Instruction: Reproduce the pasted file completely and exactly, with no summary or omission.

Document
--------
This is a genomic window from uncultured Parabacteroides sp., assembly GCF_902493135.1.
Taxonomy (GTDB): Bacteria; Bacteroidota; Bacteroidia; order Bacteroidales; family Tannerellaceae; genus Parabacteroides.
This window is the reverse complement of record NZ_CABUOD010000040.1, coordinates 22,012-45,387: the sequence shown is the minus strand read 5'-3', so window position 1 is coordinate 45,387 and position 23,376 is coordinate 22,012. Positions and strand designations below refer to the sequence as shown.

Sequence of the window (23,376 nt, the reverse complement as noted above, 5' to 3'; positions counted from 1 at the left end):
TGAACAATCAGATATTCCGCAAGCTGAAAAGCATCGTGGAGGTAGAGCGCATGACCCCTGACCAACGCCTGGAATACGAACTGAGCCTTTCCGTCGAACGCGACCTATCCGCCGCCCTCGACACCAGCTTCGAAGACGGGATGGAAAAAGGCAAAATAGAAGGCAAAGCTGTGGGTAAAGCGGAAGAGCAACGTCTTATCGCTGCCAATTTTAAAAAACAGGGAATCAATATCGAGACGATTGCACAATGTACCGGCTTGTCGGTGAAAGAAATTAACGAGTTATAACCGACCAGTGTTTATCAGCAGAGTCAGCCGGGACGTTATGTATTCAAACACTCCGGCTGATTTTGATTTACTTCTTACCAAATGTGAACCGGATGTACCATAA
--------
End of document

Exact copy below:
This is a genomic window from uncultured Parabacteroides sp., assembly GCF_902493135.1.
Taxonomy (GTDB): Bacteria; Bacteroidota; Bacteroidia; order Bacteroidales; family Tannerellaceae; genus Parabacteroides.
This window is the reverse complement of record NZ_CABUOD010000040.1, coordinates 22,012-45,387: the sequence shown is the minus strand read 5'-3', so window position 1 is coordinate 45,387 and position 23,376 is coordinate 22,012. Positions and strand designations below refer to the sequence as shown.

Sequence of the window (23,376 nt, the reverse complement as noted above, 5' to 3'; positions counted from 1 at the left end):
TGAACAATCAGATATTCCGCAAGCTGAAAAGCATCGTGGAGGTAGAGCGCATGACCCCTGACCAACGCCTGGAATACGAACTGAGCCTTTCCGTCGAACGCGACCTATCCGCCGCCCTCGACACCAGCTTCGAAGACGGGATGGAAAAAGGCAAAATAGAAGGCAAAGCTGTGGGTAAAGCGGAAGAGCAACGTCTTATCGCTGCCAATTTTAAAAAACAGGGAATCAATATCGAGACGATTGCACAATGTACCGGCTTGTCGGTGAAAGAAATTAACGAGTTATAACCGACCAGTGTTTATCAGCAGAGTCAGCCGGGACGTTATGTATTCAAACACTCCGGCTGATTTTGATTTACTTCTTACCAAATGTGAACCGGATGTACCATAA